Publishers’ Bindings through the Decades:


The life of General Francis Marion
(Joseph Allen, 1828)

In the early 19th century, publishers generally issued their books in paper casings. Buyers often would commission professional binders to bind the books in styles that suited their private collections. These binders usually worked on each book individually, covering the book by hand in leather. However, this process was involved, time-consuming, and the cost prohibitive for many people. Books up to this point were largely only in the homes of the very wealthy.

Responding to ever-growing literate public, publishers responded to the needs of the masses by mechanizing the binding process and issuing books encased in cloth. These bindings, which first appeared in the United States in the early 1830s, were far less expensive than leather, more durable than paper, and able to be done en masse by machine rather than individually by hand, as they previously had been bound.

In the years directly preceding the era of American cloth bindings, publishers issued some books bound in leather and paper that were meant for the masses. As literacy was more widespread, the public continued to seek out books of all kinds for home use. Consequently, publishers began eradicating the need for independent bookbinders by taking on the binding step themselves. These books, published from 1815 to 1829, represent the conception and formative years of the mass-marketed publishers' bindings.

The poems of William Cullen Bryant were among the works the American public consumed in the 1810s. Washington Irving's "Rip Van Winkle" first was published in 1819; his "Legend of Sleepy Hollow" followed in 1820. James Fenimore Cooper was a prolific novelist of the 1820s, publishing Precaution (1820), The Spy (1821), Tales for Fifteen (1823), The Pilot (1823), The Pioneers (1823), Lionel Lincoln, or The Leaguer of Boston (1825), The Last of the Mohicans (1826), The Prairie (1827), The Red Rover (1828), and The Wept of Wish-ton-Wish (1829). Noah Webster published his 20-year project, American Dictionary of the English Language, in 1828.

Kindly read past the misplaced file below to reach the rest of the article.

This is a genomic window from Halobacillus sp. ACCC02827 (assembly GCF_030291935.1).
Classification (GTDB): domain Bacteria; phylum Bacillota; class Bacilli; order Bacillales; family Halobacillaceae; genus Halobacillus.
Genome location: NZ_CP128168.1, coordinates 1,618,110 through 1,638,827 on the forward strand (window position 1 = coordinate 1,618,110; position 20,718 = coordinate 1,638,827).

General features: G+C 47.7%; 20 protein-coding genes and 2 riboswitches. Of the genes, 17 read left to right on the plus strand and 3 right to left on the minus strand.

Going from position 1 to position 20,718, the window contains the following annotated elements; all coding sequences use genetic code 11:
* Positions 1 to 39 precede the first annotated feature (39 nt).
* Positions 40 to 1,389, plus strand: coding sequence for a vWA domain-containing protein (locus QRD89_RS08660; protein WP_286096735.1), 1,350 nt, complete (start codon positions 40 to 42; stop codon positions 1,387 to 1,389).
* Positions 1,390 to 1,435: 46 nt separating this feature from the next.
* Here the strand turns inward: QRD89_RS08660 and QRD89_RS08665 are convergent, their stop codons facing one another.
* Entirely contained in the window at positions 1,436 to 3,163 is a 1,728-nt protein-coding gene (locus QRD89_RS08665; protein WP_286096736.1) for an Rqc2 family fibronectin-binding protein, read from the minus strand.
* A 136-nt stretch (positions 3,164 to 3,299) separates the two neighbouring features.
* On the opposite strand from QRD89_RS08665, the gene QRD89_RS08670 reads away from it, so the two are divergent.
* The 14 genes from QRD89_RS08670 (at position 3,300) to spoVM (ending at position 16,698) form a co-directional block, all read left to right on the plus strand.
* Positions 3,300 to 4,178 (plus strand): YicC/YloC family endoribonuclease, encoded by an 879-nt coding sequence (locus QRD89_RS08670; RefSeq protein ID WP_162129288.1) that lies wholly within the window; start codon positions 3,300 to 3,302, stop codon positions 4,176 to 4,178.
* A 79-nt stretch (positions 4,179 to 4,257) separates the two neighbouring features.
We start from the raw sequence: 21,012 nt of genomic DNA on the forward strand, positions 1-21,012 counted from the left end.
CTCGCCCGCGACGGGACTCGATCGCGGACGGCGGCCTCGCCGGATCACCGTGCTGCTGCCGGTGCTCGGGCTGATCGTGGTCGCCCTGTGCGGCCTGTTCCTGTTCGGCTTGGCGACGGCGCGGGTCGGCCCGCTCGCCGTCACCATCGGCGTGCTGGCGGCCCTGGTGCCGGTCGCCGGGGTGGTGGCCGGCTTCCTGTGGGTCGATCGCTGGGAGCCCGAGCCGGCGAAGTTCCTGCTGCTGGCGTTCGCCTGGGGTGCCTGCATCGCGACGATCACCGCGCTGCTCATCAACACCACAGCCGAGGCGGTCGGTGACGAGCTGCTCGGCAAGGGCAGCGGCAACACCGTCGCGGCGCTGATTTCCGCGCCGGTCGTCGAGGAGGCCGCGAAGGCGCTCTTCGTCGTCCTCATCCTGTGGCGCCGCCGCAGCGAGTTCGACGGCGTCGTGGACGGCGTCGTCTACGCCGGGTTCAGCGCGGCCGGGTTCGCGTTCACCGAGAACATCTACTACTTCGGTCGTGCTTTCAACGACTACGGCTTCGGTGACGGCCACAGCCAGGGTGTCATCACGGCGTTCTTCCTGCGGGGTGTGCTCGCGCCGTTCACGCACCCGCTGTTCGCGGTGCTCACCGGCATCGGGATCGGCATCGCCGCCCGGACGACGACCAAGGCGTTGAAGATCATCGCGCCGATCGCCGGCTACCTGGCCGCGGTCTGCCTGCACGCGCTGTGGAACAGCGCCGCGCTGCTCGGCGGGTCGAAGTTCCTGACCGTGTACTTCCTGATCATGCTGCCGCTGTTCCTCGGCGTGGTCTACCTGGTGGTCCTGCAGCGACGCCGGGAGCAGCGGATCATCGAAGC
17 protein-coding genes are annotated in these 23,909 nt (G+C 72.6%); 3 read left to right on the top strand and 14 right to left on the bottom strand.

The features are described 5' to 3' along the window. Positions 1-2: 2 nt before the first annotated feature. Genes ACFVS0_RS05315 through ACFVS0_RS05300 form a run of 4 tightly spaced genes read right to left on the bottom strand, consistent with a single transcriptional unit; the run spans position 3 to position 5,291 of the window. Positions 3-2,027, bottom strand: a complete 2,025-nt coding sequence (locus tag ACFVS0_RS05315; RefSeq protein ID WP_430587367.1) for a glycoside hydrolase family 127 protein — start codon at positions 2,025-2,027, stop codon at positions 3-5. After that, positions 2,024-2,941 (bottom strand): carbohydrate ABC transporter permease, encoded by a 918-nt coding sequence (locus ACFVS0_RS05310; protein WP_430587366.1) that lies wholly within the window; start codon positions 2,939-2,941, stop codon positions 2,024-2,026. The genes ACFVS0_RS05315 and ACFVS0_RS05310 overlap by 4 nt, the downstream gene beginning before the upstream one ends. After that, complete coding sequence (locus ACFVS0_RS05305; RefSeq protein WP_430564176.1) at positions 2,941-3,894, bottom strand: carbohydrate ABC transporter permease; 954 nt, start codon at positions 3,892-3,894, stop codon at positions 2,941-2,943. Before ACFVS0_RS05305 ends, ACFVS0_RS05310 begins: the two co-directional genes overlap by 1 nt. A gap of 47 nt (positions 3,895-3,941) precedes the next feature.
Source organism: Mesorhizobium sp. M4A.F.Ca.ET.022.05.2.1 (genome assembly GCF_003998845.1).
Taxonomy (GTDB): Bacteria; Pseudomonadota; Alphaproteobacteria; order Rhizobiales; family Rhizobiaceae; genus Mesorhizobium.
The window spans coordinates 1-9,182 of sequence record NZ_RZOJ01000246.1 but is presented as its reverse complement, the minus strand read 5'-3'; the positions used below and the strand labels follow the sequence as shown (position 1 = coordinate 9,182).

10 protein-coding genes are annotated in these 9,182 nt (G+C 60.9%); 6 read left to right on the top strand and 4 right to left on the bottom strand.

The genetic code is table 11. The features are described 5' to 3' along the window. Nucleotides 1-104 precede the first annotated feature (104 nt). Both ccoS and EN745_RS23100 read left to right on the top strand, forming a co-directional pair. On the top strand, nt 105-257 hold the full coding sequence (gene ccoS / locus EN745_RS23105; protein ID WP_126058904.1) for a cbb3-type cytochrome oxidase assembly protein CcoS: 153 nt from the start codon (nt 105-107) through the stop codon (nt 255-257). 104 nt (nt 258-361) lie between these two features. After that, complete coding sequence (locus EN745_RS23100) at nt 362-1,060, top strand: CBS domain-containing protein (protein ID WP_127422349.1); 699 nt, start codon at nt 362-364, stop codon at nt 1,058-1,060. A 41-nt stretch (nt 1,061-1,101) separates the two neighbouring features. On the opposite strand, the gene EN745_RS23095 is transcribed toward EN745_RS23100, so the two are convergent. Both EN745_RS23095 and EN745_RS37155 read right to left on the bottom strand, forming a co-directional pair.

Memoirs of Andrew Jackson
(S. Andrus, 1819)

As the publishers' binding era began, the Constitution was but twenty-five years old. The War of 1812 had just ended (in 1815), and America was growing as a country. Between 1816 and 1829, the nation gained six new states. In addition, Arkansas organized as a territory, the United States took control of Florida, and the first American settlers moved into Texas. Government was in constant flux as well. The death of the Federalist Party in 1817 ushered in the one-party "Era of Good Feeling," but the era did not last. Controversy over the presidential election of 1824, which Congress gave to John Quincy Adams, led supporters of Andrew Jackson to form the Democratic Party. Bolstered by the new party, Jackson soundly defeated Adams in 1828.

The venue for most entertainment was the home, where people enjoyed playing games and singing around the piano. Those who ventured out enjoyed operas, dancing the minuet, and began dining at America's first modern restaurants.


View all books from 1815-1829 in PBO database

Decades Gallery Home | 1815-29 | 1830-39 | 1840-49 | 1850-59
1860-69 | 1870-79 | 1880-89 | 1890-99 | 1900-09 | 1910-19 |1920-30



Allen, Sue. Decorated Cloth in America: Publisher’s Bindings, 1840-1910. Los Angeles: UCLA, Center for 17th- and 18th-Century Studies, William Andrews Clark Memorial Library, 1994.

American Cultural History, Kingwood College, and

American Studies: Literature On-line Textbook, and

Coit, Margaret L., and the editors of Life. Growing Years, 1789-1829, vol. 3 in The Life History of the United States. New York: Time Inc., 1963.

Diehl, Edith. Bookbinding: Its Background and Technique. New York: Dover, 1980.

Lehmann-Haupt, Hellmut, ed. Bookbinding in America. Portland, ME: Southworth-Anthoensen, 1941.

Museum of Westward Expansion, National Park Service, and

Return to PBO home